How entertaining? ★★★★★
Thought provoking? ★★☆☆☆
3 July 2012
This article is a review of GOD BLESS AMERICA.
“It's not nice to laugh at someone who's not all there. It's the same type of freak-show distraction that comes along every time a mighty empire starts collapsing. "American Superstarz" is the new coliseum and I won't participate in watching a show where the weak are torn apart every week for our entertainment. I'm done, really, everything is so "cool" now. I just want it all to stop. I mean, nobody talks about anything anymore. They just regurgitate everything they see on TV, or hear on the radio or watch on the web. When was the last time you had a real conversation with someone without somebody texting or looking at a screen or a monitor over your head? You know, a conversation about something that wasn't celebrities, gossip, sports, or pop politics. You know, something important, something personal,” Frank (Joel Murray).
That’s three for three for me from writer-director Bobcat Goldthwait. He is a social commentator and coruscating modern satirist; and can be talked of in the same breath as Chris Morris and Armando Iannuci. Goldthwait is no longer that weird dude acting in the POLICE ACADEMY franchise (you know, Zed). SLEEPING DOGS (2006) had an original spin on relationships, sidestepping sentimentality. WORLD’S GREATEST DAD (2009) reminded us of how good Robin Williams can be, though more importantly was an excellent dissection of grief-culture. Here, GOD BLESS AMERICA is an angry cry for substance, dignity and courtesy dressed in a genre picture. In the same vein as MARGARET, it’s a state of the nation address to America post-9/11.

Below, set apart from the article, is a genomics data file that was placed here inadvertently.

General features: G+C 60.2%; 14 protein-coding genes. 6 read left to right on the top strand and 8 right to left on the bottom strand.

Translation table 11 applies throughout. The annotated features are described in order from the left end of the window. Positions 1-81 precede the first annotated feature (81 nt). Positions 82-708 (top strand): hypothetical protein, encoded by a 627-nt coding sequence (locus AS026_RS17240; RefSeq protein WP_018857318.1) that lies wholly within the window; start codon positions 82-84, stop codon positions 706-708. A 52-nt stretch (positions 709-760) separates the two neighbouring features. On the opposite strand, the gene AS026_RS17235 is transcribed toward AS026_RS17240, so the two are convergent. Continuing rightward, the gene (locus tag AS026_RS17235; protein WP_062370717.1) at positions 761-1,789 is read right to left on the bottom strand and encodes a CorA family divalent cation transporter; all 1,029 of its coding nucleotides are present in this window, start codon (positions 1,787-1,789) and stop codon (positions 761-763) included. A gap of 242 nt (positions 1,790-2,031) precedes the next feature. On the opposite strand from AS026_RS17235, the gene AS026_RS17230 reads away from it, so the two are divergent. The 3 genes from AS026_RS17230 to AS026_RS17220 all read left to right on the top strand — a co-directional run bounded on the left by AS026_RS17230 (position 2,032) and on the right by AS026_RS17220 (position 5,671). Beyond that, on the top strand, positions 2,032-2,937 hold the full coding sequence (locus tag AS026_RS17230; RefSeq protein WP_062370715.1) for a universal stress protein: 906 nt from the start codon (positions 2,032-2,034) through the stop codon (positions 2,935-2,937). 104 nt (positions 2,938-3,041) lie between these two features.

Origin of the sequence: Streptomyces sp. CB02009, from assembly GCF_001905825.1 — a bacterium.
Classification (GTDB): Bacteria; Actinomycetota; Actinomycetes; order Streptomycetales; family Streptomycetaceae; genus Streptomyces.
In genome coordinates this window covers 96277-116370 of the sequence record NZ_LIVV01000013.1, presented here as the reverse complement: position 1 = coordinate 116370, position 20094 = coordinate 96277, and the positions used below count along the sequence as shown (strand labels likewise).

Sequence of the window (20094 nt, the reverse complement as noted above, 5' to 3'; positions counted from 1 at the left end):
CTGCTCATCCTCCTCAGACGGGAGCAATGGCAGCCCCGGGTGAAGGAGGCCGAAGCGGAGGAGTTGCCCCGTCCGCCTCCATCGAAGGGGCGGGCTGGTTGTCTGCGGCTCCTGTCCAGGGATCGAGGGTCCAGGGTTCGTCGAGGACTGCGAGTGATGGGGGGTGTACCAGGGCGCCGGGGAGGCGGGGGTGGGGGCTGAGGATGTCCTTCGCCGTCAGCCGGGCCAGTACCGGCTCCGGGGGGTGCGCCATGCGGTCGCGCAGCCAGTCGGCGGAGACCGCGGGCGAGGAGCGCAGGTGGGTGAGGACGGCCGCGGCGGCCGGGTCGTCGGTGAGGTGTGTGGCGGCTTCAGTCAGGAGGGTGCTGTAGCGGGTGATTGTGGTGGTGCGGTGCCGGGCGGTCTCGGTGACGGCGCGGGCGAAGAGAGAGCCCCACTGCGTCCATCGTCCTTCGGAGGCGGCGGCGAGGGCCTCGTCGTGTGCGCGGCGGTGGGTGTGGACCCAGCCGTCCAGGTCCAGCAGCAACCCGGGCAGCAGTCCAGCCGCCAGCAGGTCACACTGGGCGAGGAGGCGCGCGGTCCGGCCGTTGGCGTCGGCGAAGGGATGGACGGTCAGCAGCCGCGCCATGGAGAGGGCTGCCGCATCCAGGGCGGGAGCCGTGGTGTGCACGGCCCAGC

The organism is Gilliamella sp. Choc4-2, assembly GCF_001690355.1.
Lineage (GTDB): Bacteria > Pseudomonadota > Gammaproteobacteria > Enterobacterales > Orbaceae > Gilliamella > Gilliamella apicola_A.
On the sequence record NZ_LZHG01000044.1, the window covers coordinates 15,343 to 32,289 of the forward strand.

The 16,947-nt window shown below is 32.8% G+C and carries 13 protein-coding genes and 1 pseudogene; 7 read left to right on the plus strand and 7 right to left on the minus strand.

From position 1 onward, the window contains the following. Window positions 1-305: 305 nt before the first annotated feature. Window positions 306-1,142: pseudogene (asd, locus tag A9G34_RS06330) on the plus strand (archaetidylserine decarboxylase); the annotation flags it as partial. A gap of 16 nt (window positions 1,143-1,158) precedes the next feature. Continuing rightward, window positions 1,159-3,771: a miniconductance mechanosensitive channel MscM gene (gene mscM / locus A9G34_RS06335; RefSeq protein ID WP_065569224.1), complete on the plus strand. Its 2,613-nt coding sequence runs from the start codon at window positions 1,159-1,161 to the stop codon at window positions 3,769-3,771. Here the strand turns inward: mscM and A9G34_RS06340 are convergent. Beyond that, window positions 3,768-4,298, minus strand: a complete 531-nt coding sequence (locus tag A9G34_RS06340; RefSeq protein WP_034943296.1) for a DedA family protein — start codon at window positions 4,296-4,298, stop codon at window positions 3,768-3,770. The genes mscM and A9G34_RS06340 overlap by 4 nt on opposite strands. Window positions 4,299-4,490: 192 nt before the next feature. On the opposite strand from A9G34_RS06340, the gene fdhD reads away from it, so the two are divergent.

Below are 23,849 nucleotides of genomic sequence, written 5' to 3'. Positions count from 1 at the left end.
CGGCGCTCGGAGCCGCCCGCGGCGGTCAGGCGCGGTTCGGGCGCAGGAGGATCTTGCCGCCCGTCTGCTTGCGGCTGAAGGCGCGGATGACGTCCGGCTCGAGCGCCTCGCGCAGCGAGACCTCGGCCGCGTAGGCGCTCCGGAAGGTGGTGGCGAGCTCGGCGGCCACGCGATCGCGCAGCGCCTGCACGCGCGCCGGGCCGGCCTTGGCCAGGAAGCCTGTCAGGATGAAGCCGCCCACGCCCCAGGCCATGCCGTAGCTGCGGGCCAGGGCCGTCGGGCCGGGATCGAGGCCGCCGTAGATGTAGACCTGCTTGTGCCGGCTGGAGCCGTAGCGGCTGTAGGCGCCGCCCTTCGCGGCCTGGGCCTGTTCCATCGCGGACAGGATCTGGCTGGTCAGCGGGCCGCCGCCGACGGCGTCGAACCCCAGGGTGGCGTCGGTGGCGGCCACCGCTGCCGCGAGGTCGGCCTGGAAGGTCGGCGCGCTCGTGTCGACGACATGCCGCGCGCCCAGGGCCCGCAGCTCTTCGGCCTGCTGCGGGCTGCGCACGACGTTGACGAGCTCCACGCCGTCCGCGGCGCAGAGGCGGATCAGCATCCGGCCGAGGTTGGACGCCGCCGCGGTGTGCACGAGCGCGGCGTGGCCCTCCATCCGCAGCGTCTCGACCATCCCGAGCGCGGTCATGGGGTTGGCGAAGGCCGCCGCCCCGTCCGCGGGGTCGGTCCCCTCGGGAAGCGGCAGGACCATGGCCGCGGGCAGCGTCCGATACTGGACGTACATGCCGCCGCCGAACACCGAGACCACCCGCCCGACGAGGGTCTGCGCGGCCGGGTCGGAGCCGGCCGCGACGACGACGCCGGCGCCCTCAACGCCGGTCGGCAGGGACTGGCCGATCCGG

Two mismatched peeps go on a killing spree. Their targets are those in the media, and in their path, who make the world a worse place. There have been plenty of movies dealing with couples killing on the run for fun: BONNIE AND CLYDE, BADLANDS and TRUE ROMANCE to name a few. GOD BLESS AMERICA definitely has its own tone and sense of humour. Joel Murray’s Frank is droll, gentle in speech and intelligent. Indignities and sadness push him over the line into murder. A witness to the first kill, Roxy (Tara Lynne Barr – a real comedienne find), talks her way into joining him. She is foul-mouthed, loquacious and articulate. They are “platonic spree killers”. A darkly hilarious road-trip ensures. Arguably similar to NATURAL BORN KILLERS in its indictment of the media, GOD BLESS AMERCIA’s targets are wider, and the atmosphere breezier. Goldthwait’s direction has got more elaborate (though not yet up to the virtuoso levels of Oliver Stone); see for example the one-take strangulation scene.
Not as sophisticated an observation as WORLD’S GREATEST DAD, GOD BLESS AMERICA is still bile-soaked entertainment brilliance.